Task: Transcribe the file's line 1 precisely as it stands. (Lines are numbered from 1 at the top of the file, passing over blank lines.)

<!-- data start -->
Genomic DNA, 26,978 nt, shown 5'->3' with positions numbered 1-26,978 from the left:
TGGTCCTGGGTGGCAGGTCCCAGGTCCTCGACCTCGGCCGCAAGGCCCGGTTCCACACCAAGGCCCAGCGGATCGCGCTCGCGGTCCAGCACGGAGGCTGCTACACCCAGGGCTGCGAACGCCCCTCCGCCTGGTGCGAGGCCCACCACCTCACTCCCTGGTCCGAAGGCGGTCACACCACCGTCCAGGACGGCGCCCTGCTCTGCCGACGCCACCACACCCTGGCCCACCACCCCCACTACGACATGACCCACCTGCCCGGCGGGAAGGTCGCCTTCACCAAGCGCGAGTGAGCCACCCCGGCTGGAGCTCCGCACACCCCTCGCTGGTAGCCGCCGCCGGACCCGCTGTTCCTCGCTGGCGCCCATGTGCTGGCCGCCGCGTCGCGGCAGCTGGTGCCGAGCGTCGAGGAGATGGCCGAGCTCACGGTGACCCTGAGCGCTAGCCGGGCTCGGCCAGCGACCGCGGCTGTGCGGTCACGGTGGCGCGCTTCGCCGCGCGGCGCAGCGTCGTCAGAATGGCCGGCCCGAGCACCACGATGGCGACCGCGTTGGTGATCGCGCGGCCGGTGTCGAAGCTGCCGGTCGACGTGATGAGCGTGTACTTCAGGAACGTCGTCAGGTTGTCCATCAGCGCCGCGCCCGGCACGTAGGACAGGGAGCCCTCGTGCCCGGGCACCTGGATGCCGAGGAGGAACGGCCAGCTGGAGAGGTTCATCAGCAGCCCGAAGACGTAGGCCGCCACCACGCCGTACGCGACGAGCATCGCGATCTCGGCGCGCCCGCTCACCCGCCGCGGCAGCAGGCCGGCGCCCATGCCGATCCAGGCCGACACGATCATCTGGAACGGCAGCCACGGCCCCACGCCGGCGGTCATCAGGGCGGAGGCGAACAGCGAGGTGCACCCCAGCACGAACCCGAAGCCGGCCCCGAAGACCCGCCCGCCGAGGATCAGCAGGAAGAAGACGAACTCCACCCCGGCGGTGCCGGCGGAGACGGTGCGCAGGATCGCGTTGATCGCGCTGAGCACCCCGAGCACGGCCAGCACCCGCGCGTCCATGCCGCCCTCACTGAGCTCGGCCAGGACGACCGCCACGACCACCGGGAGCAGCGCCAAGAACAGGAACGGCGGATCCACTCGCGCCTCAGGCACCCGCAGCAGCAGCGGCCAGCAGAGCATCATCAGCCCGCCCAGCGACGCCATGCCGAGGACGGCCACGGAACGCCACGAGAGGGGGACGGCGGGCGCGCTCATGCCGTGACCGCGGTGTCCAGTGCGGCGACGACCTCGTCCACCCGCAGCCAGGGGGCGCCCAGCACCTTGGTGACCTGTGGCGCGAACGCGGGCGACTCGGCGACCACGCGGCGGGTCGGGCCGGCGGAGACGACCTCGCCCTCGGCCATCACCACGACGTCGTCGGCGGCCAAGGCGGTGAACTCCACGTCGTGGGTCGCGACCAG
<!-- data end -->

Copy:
Genomic DNA, 26,978 nt, shown 5'->3' with positions numbered 1-26,978 from the left: